One of the first things I encourage others to reflect on in their leadership journey is the ability to lead themselves first.
This flows out of the belief that the best leaders lead by example. The expectations a leader places on others should be reflected in the expectations a leader has of him or herself. Leaders lead themselves first. The example produced by this type of self-leadership gives a leader credibility and influence with those around him or her.
One of the areas where self-leadership becomes evident is in the area of discipline. Napoleon Hill said, “It’s not what you are going to do, but it’s what you are doing now that counts.” Many unsuccessful people have what I call “someday sickness” because they could do some things to bring value to their lives right now. But they put them off and say they’ll do them someday. Their motto is “one of these days.” But as the old English proverb says, “One of these days means none of these days.”
For me, discipline is closely tied to consistency. Our self-leadership finds its power through the efforts, habits, and practices we’re able to perform on a daily basis. One day at a time. But also, many days in a row over a period of time. Discipline isn’t a once in a lifetime event. It’s the consistency of small steps in the same direction that produces something of great value later in the future.
Think about it this way. If you collected one quote a day, or wrote one page a day, or read one chapter a day, or did one workout a day, or wrote one thank you note a day. That would make for a fairly productive day. Continue Reading…
…is just like any other day.
Except you’re in a lot better shape then you were 92 days ago.
Except you find your pants don’t really fit anymore.
Except you don’t eat a lot of junk food (if any).
Except you feel like you need to get a good workout in.
Except you have developed some really healthy habits. Continue Reading…
Today is Day #91 of P90X for me. It’s over…but it’s not over.
All I can say is…What a ride!
Near the end of June 2010, in the midst of a fairly mundane summer, I’d had enough. I weighed the most I’d ever weighed. I would jog around the block and it would take me an hour to recover. While I was pretty strong, there was no stamina or much definition in my muscles. In fact, I was beginning to think the only thing that would bring about a healthy change in my life was some type of crisis.
Some of my friends had gone through P90X before (or at least attempted to). I saw ads for the program during late night infomercials. I didn’t know much about it except that the before and after pics demonstrated amazing results.I really questioned if I was in good enough shape to start a program like this. P90X comes with a lot of disclaimers about the level of intensity it demands.
But I made a decision one day this past June – I had this exact thought: I need a mountain to climb.
We all have standards we live by. Some of them are based on the expectations of others. Some are self-imposed.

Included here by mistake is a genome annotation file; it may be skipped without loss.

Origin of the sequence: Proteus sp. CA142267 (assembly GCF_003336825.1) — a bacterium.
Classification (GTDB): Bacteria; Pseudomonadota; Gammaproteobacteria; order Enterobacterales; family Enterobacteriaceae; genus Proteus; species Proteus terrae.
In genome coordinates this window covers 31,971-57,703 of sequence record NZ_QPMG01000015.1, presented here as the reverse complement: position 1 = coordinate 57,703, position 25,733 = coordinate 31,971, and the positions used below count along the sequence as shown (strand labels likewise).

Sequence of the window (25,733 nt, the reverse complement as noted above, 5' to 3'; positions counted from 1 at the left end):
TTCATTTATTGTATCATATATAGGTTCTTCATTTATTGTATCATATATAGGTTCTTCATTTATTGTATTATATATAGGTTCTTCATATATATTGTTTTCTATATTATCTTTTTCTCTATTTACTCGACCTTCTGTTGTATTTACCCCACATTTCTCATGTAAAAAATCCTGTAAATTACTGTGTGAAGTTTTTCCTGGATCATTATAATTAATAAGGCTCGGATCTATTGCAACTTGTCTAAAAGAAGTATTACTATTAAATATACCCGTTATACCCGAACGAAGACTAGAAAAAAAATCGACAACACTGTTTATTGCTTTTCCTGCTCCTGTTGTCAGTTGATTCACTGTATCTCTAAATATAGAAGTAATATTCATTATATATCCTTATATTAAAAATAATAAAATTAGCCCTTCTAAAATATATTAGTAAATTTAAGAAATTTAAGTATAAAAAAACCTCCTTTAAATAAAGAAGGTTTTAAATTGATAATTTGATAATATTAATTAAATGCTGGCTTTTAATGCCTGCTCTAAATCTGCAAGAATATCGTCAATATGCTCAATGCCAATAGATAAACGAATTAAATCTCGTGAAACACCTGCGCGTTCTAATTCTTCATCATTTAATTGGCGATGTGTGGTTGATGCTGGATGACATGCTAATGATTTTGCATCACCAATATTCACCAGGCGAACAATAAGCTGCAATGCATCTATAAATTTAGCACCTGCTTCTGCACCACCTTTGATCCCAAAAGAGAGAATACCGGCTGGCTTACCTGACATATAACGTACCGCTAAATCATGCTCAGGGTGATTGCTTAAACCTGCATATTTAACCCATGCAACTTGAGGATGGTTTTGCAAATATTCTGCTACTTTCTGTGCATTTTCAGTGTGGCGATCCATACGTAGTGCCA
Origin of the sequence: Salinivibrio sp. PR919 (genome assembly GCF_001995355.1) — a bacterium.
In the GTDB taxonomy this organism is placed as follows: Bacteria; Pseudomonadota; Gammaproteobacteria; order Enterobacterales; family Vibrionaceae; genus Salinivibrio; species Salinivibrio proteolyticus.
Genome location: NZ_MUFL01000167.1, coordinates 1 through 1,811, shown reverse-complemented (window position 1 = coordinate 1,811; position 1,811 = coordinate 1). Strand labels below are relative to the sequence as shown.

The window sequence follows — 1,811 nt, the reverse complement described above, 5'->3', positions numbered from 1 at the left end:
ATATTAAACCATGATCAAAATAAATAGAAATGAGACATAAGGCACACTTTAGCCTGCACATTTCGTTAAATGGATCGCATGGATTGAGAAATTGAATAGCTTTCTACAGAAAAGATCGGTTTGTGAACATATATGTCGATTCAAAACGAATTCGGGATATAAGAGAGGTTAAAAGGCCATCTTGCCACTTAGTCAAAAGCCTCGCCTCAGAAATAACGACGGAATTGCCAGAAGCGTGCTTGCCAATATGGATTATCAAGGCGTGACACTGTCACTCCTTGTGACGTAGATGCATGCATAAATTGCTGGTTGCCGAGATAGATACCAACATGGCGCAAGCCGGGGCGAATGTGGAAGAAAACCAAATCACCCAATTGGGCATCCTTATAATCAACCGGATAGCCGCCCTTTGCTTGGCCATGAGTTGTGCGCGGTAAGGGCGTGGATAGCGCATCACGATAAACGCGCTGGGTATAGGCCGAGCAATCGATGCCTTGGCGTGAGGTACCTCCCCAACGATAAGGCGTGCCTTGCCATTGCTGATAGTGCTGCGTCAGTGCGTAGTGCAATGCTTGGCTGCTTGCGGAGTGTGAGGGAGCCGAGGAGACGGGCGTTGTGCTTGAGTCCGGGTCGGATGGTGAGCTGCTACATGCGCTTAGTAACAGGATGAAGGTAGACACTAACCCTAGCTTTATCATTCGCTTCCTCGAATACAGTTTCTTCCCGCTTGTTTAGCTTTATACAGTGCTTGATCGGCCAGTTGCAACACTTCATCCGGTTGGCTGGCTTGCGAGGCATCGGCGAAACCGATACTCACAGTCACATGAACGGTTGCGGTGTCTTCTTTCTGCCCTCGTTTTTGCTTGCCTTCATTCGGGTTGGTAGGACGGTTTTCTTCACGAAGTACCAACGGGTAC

I recently unveiled a “standard” on our campus. This came about through various conversations and initiatives centered around the goal of creating a better student experience on our campus. We wanted to emphasize the potential in each person, as well as the capacity we all share for constant improvement. It was our desire to begin to change the culture of our campus by introducing language we could all use.
Thus, “The Standard” was launched. It simply says…
Doing your very best for the very best of NNU!
When we talk about a standard, we’re describing a rule or principle that is used as a basis for judgment. Coupled with the idea of doing one’s very best (def: of the highest quality, excellence, or standing) we hope to demonstrate the connection between each person who shares the common bond of being a part of this unique community known as NNU (Northwest Nazarene University). Continue Reading…
This morning I listened to a presentation from the founder of charity:water. I’ve heard the message many times before. I’ve heard it from people fighting hunger, people fighting injustice, people fighting poverty. There’s a lot of need out there. There’s also a lot of messages that encourage people to get involved and invest in meeting those needs.
This morning I listened…and decided to act. We don’t always act. This morning I decided to act.
Maybe it’s because water is such a simple and abundant resource in my own life I take it for granted. I started to imagine what it would be like to go without water, or to realize the water I was drinking would be the thing that would make me sick…or kill me.
Water contributes to poverty alleviation in many ways – through sanitation services, water supply, affordable food and enhanced resilience of poor communities to disease, climate shocks and environmental degradation.
- 3rd UN World Water Development Report, 2009
charity: water 2010 September Campaign: Clean Water for the Bayaka from charity: water on Vimeo.
Sometimes the only thing that’s needed to change a problem into a possibility is to change people’s perspectives. I want to encourage you today to change your perspective on our globe’s most precious resource: it’s people. Realize that people are made up of about 75% water. People don’t survive without it.
Today, I join thousands of others in making certain sacrifices of my own abundance to help someone else have the hope of clean water.
Will you consider it as well?
Take a look at the results from the 2010 Junior Achievement’s “Teens and Entrepreneurship” Survey. According to the survey, Steve Jobs (founder of Apple) is the person most admired among these young entrepreneurs. Jobs beat out the likes of Mark Zuckerberg (Facebook), Tony Hawk (professional skateboarder) and Jay-Z (rapper).